The latch 600 can be mounted at any height desired by the user. Additionally, the latch mount 602 can be adjustably mounted to allow a user to easily modify the vertical height where the latch 600 activates. Further, multiple latch 600 units may be used with a single lift mechanism, providing added support and safety for larger loads.
Manual RV Trailer Jack
The lifting device of the present invention may also be used as a trailer jack.
Generally, this jack embodiment consists of dual lifting devices 401 and 403 adapted to mount on either side of a RV trailer, such as a fifth wheel travel trailer. These lifting devices may be adapted to swing up against the trailer when not in use and have a mechanism for synchronizing each device for evenly lifting the trailer. Although two lifting devices 401 and 403 are presented in this embodiment, it should be understood that a single lifting device may be used for a similar purpose.
Each lifting device 401 and 403 functions in a similar fashion to previous embodiments. Specifically, a dual acme nut lift mechanism serves to raise and lower the device while also providing visual benchmarks for determining acme nut failure.
Again looking at
Like previous embodiments, a primary acme nut 412 and a secondary acme nut 410 are “captured” or held from rotation around the acme screw 408 by the inner leg 420. As best seen in
The acme screw 408 passes through the top of inner leg 420 and terminates at the top of jack leg 422 with a gear box 430 which drives the rotation of the acme screw 408. Thus, the gear box 430 ultimately controls the direction of rotation of the acme screw 408 and further the direction that the dual acme nuts travel along it.
The lifting device 401 provides an additional height adjustment mechanism. A handle actuated pin lock 440 is located on the lower end of inner leg 420. By moving the handle, a user may insert or retract a locking pin from within inner member 420. Conveniently located within the drop leg 418 are a series of pin holes 432, spaced along its length. Since the drop leg 418 telescopically slides within the inner leg 420, the pin holes 432 may be aligned with the locking pin. This arrangement allows a user to operate the handle actuated pin lock 440 to unlock the drop leg 418, adjust it to a new position, and finally relock it. Since these height adjustments are independent of each lifting device 401, they are especially appropriate for compensating for uneven ground when parking a trailer.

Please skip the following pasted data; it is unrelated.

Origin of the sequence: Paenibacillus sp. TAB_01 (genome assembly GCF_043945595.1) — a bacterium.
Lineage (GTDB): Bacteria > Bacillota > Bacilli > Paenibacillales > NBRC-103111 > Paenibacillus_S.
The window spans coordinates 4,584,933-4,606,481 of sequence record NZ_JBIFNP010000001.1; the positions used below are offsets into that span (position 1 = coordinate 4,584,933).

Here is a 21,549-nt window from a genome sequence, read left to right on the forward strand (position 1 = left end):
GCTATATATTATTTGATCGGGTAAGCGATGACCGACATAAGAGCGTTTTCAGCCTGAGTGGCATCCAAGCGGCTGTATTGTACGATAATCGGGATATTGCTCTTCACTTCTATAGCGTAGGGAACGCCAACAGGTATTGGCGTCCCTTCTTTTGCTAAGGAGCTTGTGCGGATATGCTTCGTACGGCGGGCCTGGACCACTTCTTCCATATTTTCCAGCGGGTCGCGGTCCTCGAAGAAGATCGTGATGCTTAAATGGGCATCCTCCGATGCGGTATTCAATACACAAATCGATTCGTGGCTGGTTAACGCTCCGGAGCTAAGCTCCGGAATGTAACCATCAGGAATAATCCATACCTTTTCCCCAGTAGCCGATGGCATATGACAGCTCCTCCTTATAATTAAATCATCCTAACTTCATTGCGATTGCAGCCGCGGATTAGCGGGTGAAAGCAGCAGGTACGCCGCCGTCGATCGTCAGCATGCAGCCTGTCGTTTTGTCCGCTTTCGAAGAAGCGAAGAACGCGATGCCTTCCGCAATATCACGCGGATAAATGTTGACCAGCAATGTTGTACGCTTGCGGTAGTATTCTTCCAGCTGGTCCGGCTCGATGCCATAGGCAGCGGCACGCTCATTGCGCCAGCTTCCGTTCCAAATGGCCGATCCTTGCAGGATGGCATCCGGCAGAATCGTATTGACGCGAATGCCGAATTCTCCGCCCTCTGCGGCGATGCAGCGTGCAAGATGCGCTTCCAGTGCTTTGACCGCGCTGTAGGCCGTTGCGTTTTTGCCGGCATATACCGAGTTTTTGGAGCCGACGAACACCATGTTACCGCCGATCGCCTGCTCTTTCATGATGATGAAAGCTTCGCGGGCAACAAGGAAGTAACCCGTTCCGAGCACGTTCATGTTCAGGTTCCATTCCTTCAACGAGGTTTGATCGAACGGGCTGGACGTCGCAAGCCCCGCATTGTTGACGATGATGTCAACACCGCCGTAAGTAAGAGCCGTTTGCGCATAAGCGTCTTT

In order for the trailer jack to properly lift, both lifting devices 401 and 403 must lift at the same rate. The present embodiment accomplishes this by making one of the lifting devices 401 a leader and the other, 403, a follower. This arrangement is most clearly seen in
The gear box 430 is coupled to two additional components: the acme screw 408 and the cross shaft 438. The purpose of the cross shaft is to rotate in unison with the crank shaft 436 and transfer this rotational energy to the gear box 430 on the follower lifting device 403, which ultimately turns the acme screw 408. In this manner, rotating the hand crank 436 actuates both the leader lifting device 401 and the follower lifting device 403 at the same rate.
In operation, the trailer jack works as follows: A user begins to rotate the hand crank 436 in a desired direction. The rotation of the hand crank 436 motivates the gear box 430 which begins rotating the acme screws in both the leader lifting device 401 and the follower lifting device 403 by way of the cross shaft 438. From this point on, each of the two lifting devices operate in the same manner. The acme screw 408 rotates, causing the captured primary acme nut 412 and captured secondary acme nut 410 to press against circular flange 413. As the acme screw 408 rotates, the force on the primary acme nut 412 moves the acme screw 408 upwards relative to the inner leg 418. By rotating the hand crank 436 in the opposite direction, the process is reversed, and the acme screws 408 move inward relative to the inner leg 418. In this manner, inner leg 418 telescopes into and out of jack leg 422, lifting the RV trailer or other load coupled above it.
As previously described in this application, visual benchmarks may be added to this embodiment to warn a user of primary acme nut failure. Visual indicator 434 is best seen in
With a normal functioning primary acme nut 412, the bottom of jack leg 422 will align with a predetermined indicator line on the visual indicator. When the primary acme nut 412 fails, the circular flange moves the failed nut against the secondary acme nut 410, leaving the secondary acme nut 410 to support all the weight of the RV trailer. In this circumstance, the jack leg 422 sits lower relative to the inner leg 420, especially in the absolute positions of fully extended or fully retracted. Consequently, the bottom edge of the jack leg 420 aligns to a lower marker level on the visual indicator 434.
Although the invention has been described in terms of particular embodiments and applications, one of ordinary skill in the art, in light of this teaching, can generate additional embodiments and modifications without departing from the spirit of or exceeding the scope of the claimed invention. Accordingly, it is to be understood that the drawings and descriptions herein are proffered by way of example to facilitate comprehension of the invention and should not be construed to limit the scope thereof.